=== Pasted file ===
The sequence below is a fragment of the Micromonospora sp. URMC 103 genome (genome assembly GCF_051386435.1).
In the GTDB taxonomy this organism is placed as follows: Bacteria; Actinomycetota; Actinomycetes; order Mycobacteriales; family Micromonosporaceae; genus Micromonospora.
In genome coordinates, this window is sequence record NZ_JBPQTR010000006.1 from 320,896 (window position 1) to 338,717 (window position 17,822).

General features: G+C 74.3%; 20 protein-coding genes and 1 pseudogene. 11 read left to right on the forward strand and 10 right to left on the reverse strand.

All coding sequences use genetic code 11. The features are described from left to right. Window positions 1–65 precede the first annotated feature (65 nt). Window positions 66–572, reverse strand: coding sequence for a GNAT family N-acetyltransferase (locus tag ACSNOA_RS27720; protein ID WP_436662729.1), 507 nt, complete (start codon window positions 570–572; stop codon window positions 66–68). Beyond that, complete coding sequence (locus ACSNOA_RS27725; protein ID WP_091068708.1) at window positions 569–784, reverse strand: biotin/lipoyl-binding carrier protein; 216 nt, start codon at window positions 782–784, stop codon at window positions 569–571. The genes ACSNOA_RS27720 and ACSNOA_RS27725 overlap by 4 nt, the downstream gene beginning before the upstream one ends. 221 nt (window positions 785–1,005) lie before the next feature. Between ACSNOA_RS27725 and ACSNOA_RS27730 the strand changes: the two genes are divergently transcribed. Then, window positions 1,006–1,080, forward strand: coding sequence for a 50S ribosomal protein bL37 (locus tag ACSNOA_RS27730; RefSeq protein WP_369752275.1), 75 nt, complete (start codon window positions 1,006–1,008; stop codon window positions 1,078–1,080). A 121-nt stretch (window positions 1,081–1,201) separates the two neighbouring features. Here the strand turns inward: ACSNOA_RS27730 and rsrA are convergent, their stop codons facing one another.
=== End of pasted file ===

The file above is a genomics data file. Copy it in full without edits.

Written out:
The sequence below is a fragment of the Micromonospora sp. URMC 103 genome (genome assembly GCF_051386435.1).
In the GTDB taxonomy this organism is placed as follows: Bacteria; Actinomycetota; Actinomycetes; order Mycobacteriales; family Micromonosporaceae; genus Micromonospora.
In genome coordinates, this window is sequence record NZ_JBPQTR010000006.1 from 320,896 (window position 1) to 338,717 (window position 17,822).

General features: G+C 74.3%; 20 protein-coding genes and 1 pseudogene. 11 read left to right on the forward strand and 10 right to left on the reverse strand.

All coding sequences use genetic code 11. The features are described from left to right. Window positions 1–65 precede the first annotated feature (65 nt). Window positions 66–572, reverse strand: coding sequence for a GNAT family N-acetyltransferase (locus tag ACSNOA_RS27720; protein ID WP_436662729.1), 507 nt, complete (start codon window positions 570–572; stop codon window positions 66–68). Beyond that, complete coding sequence (locus ACSNOA_RS27725; protein ID WP_091068708.1) at window positions 569–784, reverse strand: biotin/lipoyl-binding carrier protein; 216 nt, start codon at window positions 782–784, stop codon at window positions 569–571. The genes ACSNOA_RS27720 and ACSNOA_RS27725 overlap by 4 nt, the downstream gene beginning before the upstream one ends. 221 nt (window positions 785–1,005) lie before the next feature. Between ACSNOA_RS27725 and ACSNOA_RS27730 the strand changes: the two genes are divergently transcribed. Then, window positions 1,006–1,080, forward strand: coding sequence for a 50S ribosomal protein bL37 (locus tag ACSNOA_RS27730; RefSeq protein WP_369752275.1), 75 nt, complete (start codon window positions 1,006–1,008; stop codon window positions 1,078–1,080). A 121-nt stretch (window positions 1,081–1,201) separates the two neighbouring features. Here the strand turns inward: ACSNOA_RS27730 and rsrA are convergent, their stop codons facing one another.